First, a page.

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'Tis The Season for Shedding Hair
by Jane Meggitt
Winter is approaching, the season of major holidays, snow and ice, and excess hair shedding. Yes, if you think there’s more hair in your brush on in the sink as colder weather comes on, you’re not imagining it. The good news is that extra hair shouldn’t raise your anxiety levels – it’s a perfectly natural phenomenon. On average, a person loses 80-100 hairs daily. During shedding season, the number may rise to 150 or more.
The Three Phases of Hair Growth
Hair grows in three distinct phases throughout the year. The growth, or anagen phase, lasts between three and six months and generally starts up in the spring. Then there’s the short catagen phase, which only lasts a matter of weeks. The final phase, beginning in the fall, is the telogen, or resting phase. At this point in the hair growth cycle, hair is no longer growing but just taking a nap. Evolution may prove responsible for these phases, as people didn’t need hair for sun protection in the winter.
As long as your hair and scalp are healthy, those lost hairs will replace themselves as the follicles return to their growth phase. There’s one caveat: As women age, fewer of those hairs may replace themselves.
Combatting Seasonal Shedding
While some extra hair loss is normal in winter, that doesn’t mean you should find yourself losing large amounts of hair or see bald patches on your head. If that’s the case, you may want to consult your doctor and have health tests performed. If you want to combat normal seasonal shedding as much as possible, concentrate on keeping your scalp healthy year-round. That means avoiding putting a lot of chemicals and dyes onto your hair that may harm your scalp, and using serums specifically designed to help your scalp, not your hair.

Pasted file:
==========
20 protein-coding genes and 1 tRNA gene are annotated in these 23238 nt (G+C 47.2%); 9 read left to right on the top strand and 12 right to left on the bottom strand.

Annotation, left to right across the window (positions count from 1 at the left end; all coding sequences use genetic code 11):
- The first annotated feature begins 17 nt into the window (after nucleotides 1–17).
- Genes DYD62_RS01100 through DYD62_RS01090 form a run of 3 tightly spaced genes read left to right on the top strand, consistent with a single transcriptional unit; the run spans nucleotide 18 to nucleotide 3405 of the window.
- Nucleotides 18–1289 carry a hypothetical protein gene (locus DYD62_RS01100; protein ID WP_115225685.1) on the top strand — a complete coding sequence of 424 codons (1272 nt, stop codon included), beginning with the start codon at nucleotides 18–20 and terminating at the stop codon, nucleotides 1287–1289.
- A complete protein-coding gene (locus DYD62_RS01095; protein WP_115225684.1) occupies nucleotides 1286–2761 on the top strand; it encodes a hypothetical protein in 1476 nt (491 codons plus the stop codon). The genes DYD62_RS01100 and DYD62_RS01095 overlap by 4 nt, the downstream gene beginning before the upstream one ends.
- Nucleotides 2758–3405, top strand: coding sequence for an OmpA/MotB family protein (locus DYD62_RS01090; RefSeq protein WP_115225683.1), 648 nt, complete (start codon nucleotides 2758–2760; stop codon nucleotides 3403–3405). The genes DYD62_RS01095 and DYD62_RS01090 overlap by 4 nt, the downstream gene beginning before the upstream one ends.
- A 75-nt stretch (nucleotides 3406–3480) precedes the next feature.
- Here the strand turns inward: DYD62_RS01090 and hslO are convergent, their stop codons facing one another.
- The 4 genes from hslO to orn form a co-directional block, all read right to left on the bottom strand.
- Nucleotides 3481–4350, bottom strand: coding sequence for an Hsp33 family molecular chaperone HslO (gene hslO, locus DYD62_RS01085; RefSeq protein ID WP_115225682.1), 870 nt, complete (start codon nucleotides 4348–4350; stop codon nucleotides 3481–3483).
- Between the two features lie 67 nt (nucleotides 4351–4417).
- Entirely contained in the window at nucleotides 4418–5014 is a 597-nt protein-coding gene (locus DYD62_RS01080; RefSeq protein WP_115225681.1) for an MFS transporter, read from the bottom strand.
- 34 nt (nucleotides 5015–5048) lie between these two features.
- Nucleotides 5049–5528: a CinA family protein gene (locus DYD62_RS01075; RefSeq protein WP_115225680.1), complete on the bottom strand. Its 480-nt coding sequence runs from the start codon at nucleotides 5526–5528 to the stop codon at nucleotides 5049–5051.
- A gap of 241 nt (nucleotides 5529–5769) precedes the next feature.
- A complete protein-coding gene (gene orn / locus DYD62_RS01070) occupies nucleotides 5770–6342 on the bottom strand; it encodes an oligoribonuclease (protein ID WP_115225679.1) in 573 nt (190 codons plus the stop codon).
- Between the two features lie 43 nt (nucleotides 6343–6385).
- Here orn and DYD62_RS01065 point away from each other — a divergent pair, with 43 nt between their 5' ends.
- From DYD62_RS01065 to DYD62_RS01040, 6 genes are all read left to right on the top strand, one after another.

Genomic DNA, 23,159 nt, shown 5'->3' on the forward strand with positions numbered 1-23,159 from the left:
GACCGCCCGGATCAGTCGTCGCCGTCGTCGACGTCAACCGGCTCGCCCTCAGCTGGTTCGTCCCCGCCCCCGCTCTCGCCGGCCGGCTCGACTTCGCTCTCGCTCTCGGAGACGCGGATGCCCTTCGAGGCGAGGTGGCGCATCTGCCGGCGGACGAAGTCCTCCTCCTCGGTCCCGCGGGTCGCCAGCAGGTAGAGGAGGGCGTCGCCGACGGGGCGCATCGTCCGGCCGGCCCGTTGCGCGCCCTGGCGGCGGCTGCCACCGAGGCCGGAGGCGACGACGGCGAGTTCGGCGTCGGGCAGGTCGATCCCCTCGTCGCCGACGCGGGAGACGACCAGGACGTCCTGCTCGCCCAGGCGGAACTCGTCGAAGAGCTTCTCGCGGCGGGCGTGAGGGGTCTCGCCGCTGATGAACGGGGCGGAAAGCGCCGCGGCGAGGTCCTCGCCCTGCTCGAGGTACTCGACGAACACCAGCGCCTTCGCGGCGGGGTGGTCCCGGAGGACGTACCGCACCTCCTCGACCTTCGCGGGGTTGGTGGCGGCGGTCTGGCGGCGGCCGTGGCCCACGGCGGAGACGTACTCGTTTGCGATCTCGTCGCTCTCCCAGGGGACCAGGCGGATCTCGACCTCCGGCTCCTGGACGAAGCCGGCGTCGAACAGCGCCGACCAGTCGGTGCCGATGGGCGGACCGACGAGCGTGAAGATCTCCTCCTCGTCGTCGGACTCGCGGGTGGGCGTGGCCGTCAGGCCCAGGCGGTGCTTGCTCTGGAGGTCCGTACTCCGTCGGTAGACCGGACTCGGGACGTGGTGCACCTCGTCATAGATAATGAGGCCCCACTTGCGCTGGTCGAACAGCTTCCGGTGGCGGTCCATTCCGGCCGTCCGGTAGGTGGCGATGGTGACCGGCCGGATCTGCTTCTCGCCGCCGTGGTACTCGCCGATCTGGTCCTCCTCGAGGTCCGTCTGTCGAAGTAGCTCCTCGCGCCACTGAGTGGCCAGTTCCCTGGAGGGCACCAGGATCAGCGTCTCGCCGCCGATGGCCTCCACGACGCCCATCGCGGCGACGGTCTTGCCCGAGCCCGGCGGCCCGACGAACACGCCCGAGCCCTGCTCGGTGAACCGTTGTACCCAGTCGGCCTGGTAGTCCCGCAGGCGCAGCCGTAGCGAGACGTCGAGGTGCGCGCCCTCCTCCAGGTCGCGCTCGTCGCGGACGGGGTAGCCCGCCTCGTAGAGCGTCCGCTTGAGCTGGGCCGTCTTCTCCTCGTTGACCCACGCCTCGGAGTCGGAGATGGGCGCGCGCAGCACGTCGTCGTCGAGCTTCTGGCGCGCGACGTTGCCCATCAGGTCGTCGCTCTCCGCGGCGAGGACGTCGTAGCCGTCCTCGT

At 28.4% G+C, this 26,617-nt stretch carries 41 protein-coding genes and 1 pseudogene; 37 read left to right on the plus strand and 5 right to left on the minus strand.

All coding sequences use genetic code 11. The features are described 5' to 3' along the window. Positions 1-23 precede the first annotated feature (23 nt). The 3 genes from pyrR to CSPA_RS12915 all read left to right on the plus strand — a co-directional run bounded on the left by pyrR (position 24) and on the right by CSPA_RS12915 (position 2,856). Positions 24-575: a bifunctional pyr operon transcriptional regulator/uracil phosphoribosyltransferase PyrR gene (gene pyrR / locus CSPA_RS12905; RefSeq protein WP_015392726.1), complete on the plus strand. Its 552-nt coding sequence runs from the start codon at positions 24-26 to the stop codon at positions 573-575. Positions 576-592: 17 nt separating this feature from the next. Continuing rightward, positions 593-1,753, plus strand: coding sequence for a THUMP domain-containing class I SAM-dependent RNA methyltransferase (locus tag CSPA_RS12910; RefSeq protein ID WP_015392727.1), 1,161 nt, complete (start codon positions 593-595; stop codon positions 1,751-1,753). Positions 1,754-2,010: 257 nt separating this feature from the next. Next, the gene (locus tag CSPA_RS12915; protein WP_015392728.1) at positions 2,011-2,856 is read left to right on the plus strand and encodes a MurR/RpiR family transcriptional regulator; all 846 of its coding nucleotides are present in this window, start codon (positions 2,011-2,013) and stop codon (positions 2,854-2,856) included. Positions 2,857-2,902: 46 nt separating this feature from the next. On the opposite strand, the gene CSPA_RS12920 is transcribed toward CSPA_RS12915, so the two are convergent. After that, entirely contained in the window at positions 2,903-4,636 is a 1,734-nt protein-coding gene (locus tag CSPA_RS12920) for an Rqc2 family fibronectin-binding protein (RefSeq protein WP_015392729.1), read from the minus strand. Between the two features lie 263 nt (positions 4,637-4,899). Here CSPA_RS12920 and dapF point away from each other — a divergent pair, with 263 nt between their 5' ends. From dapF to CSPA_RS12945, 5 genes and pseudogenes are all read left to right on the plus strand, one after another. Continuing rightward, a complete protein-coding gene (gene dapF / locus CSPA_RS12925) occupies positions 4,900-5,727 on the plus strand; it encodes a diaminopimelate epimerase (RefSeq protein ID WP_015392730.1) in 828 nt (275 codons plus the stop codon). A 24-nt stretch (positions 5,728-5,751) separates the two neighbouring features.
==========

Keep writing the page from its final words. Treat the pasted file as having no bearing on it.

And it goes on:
Avoid using heating devices and keep blow drying to a minimum. You may want to consider taking vitamins for your hair’s health, such as biotin. While biotin doesn’t affect the shedding cycle, it does aid in keeping hairs from breaking, which can also lead to hair loss. When you’re outside, it’s fine to wear a hat to keep warm – there are more important things than some lost hairs – but take hats, hoods and other headgear off once you are indoors. Wearing head coverings for too long a time can cause friction, which further exacerbates hair shedding.
If you or someone you know would like to learn more about hair loss and how to treat it, please feel free to schedule a consultation or contact one of our representatives today!